But an even bigger menace arrived around the turn of the 20th century, in the belly of a ship on the California coast sylvatic plague, the same flea-borne disease that wiped out millions of Europeans in the Middle Ages. It’s especially virulent for prairie dogs. An outbreak can take out 90 percent or more of a big colony in a couple of weeks. And it happens often, almost entirely erasing the black-footed ferret’s food source.
The ferrets themselves are vulnerable to canine distemper, which killed many of them in Meeteetse in the early 1980s. It was followed by an outbreak of sylvatic plague, and by 1985 the ferret population was plummeting. Wildlife managers were left with a tough problem: what to do with the last surviving handful of one of the rarest animals on Earth.
“It was a very, very difficult decision,” Emmerich recalls. Nobody wanted to watch them wink out, but nobody knew how to raise ferrets in captivity, either. Then the U.S. Fish and Wildlife Service decided a captive-breeding program was worth a shot, hoping to keep the species alive while people worked on solutions to the disease problem. By 1987, all the last living black-footed ferrets—just 18 of them—were trapped in order to save the species.
The plan worked. Today, a successful breeding program, run by six partner organizations, has produced more than 8,500 kits over 30 years, all of them descended from those 18 animals rescued at Meeteetse. At the U.S. Fish and Wildlife Service’s National Black-footed Ferret Conservation Center in Wellington, Colorado, they live in a fenced-in prairie dog colony, protected from disease and predators, and learn to hunt prairie dogs before they are released.
Breeding ferrets has been successful. Releasing them into the wild has had its ups and downs.
"To measure recovery at any given point, it is going to be difficult,” is how Peter Gober explains his work with ferret restoration. “You save it to lose it, to put it back, to lose it again.” Gober oversees the ferret program for the U.S. Fish and Wildlife Service and says most setbacks result from plague: Ferret populations that have done well for years on public land and private ranches disappear quickly when disease strikes.
So officials do all they can to fight the disease. The ferrets are vaccinated for plague before release. But they can’t be vaccinated against starvation if the prairie dog colony dies out. So at the Lazy BV and Pitchfork ranches, among many others, technicians scatter insecticide in prairie dog burrows yearly to kill the fleas that spread the plague.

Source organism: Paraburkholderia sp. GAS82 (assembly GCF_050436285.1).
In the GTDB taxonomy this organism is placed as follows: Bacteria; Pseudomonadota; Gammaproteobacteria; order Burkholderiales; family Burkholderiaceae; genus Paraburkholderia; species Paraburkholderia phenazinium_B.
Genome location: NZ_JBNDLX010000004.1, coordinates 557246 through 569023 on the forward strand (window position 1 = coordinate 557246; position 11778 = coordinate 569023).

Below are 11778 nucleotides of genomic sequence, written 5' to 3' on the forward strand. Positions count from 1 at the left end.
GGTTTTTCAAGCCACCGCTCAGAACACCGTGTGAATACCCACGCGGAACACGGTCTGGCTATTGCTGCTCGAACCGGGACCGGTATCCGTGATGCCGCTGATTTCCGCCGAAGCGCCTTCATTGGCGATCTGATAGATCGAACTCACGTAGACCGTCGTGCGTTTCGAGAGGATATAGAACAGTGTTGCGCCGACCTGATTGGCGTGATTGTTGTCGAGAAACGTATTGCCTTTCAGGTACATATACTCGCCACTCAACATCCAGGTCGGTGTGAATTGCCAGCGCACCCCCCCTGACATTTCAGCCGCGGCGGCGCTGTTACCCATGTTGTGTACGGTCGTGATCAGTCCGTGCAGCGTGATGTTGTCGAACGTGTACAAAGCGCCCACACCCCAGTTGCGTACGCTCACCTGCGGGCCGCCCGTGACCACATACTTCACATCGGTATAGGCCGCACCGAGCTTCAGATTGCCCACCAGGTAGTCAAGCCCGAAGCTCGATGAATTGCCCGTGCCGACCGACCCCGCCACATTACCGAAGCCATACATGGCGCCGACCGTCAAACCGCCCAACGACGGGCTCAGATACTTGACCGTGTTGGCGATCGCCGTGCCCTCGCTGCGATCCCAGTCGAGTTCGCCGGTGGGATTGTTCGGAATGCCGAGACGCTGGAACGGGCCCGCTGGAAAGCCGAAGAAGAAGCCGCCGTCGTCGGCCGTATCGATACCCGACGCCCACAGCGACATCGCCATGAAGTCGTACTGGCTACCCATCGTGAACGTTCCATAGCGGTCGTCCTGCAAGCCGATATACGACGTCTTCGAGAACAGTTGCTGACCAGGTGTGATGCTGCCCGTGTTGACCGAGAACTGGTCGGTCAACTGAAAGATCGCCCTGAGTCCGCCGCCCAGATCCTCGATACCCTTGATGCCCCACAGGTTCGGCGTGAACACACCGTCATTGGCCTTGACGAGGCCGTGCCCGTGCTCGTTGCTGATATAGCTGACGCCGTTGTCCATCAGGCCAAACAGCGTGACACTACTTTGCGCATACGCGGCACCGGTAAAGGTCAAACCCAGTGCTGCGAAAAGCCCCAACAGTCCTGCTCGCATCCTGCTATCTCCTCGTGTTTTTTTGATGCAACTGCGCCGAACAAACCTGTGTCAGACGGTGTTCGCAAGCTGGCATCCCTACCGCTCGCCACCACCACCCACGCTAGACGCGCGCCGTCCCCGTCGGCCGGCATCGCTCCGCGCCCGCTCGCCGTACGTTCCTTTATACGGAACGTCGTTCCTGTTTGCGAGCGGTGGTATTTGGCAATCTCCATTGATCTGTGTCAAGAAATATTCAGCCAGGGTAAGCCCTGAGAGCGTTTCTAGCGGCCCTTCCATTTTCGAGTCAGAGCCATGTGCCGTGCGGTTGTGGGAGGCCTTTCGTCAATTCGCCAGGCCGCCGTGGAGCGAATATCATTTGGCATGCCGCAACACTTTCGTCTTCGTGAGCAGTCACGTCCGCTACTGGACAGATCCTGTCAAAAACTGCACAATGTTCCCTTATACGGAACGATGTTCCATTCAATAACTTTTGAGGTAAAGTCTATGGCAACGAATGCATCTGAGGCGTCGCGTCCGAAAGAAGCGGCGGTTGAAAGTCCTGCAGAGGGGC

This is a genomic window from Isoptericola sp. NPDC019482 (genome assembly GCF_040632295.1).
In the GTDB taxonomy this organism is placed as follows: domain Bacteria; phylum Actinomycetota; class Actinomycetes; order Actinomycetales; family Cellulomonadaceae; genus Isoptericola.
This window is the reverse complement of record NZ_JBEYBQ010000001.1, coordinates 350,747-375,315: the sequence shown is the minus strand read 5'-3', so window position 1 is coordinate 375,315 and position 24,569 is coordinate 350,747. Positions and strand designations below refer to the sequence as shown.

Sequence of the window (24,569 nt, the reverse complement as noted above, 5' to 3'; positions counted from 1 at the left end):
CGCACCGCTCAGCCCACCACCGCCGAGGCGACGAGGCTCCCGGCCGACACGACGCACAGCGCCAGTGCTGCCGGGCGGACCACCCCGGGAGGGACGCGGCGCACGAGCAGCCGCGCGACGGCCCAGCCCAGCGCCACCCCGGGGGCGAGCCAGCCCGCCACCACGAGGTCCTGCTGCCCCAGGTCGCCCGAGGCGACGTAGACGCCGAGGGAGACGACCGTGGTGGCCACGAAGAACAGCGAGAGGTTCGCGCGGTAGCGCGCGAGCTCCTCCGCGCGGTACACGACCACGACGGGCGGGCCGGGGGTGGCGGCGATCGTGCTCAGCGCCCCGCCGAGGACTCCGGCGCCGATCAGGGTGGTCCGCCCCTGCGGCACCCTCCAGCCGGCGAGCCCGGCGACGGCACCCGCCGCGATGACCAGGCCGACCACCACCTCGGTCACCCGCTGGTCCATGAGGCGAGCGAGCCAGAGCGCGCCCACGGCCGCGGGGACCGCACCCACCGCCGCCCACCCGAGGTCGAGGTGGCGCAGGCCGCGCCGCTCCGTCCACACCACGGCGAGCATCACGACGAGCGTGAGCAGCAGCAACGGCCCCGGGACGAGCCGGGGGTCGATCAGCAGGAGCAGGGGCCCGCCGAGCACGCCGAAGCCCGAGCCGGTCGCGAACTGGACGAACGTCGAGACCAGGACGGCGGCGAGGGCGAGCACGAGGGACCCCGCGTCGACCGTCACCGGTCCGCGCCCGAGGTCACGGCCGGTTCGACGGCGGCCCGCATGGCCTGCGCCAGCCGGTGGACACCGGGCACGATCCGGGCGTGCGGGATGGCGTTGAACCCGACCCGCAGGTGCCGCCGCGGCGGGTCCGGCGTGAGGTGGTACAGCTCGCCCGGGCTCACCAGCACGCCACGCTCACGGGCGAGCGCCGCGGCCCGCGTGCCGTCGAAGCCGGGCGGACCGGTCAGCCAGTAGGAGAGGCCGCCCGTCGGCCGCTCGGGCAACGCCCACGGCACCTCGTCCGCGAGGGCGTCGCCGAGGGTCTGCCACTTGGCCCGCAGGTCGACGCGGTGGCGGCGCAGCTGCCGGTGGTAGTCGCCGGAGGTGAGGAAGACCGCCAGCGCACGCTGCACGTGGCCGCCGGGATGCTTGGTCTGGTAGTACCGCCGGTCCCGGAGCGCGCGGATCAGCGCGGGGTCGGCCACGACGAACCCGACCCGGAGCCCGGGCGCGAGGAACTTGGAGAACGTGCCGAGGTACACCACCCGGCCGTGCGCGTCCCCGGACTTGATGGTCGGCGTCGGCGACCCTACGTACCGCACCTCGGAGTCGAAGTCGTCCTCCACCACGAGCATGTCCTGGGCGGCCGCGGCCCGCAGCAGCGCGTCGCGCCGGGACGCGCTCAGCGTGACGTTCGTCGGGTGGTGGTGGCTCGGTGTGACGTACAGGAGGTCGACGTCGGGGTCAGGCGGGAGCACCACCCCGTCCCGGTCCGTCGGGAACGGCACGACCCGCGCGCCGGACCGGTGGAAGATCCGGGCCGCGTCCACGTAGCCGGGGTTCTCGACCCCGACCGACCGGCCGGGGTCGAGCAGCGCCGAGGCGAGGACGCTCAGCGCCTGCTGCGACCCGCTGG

Prairie dogs can be vaccinated as well, though the vaccine is a new development. Spreading peanut butter–flavored pellets injected with vaccine, at appropriate doses and over thousands of acres, is difficult and expensive.
Beyond the science, ferret supporters need to deal with a common attitude among ranchers who see prairie dogs as destructive varmints. The federal government came up with a plan that essentially rents prairie dog colonies from ranchers who agree to leave them alone, says Ken Morgan, who works on ferret recovery for the Colorado Division of Parks and Wildlife.
Since most of these ranches have been dealing with prairie dogs for years anyway, “the bottom line is their [cattle] operation doesn’t change at all,” Morgan says.
Allen Hogg, representing the next generation to live on the Lazy BV Ranch, welcomes the ferrets, partly because of his family history and partly because of something called the 10J rule of the Endangered Species Act. The rule was created years ago to hold landowners harmless if a protected species is accidentally harmed on their property. In 2015, the U.S. Fish and Wildlife Service and Wyoming Game and Fish worked out a deal that extended the 10J rule to ferrets in Wyoming.
“With the 10J rule, we get the ferrets but without the baggage” of potential punishments under the Endangered Species Act, Hogg says. Plus, if the colony expands to places where it isn’t welcome, the prairie dogs can be controlled.
The Conservancy is in the process of creating a 2,500-acre conservation easement on Hogg’s property to protect the prairie from future development. The agreement will allow ranching to continue while ensuring that the ferrets (and the prairie dogs that they need) have ample space. A similar easement has protected 13,120 acres on the neighboring Pitchfork Ranch since 1999.
In Meeteetse, the return of 35 black-footed ferrets—35 years after they were fi rst rediscovered—occasions quite a party, attracting ranchers, TNC staff , politicians, and U.S. Fish and Wildlife Service Director Dan Ashe.
“These little critters were running out there wild, and they’re going back today,” Wyoming Game and Fish Director Scott Talbott says at the ceremony.
“It’s really put some excitement back into Meeteetse,” says Lenox Baker, owner of the Pitchfork Ranch, which hosted the event and saw the release of most of the ferrets that day. “We’re putting things back that should be here.” He says the white-tailed prairie dogs on thousands of acres of his property have never caused any problems, and he isn’t worried that they might expand their habitat. His cattle do fine among them. Now they are being rejoined by the ferrets that were almost gone forever.
Scott McMillion lives in Montana and has covered Western conservation issues for 30 years. He authored Mark of the Grizzly and edits Montana Quarterly.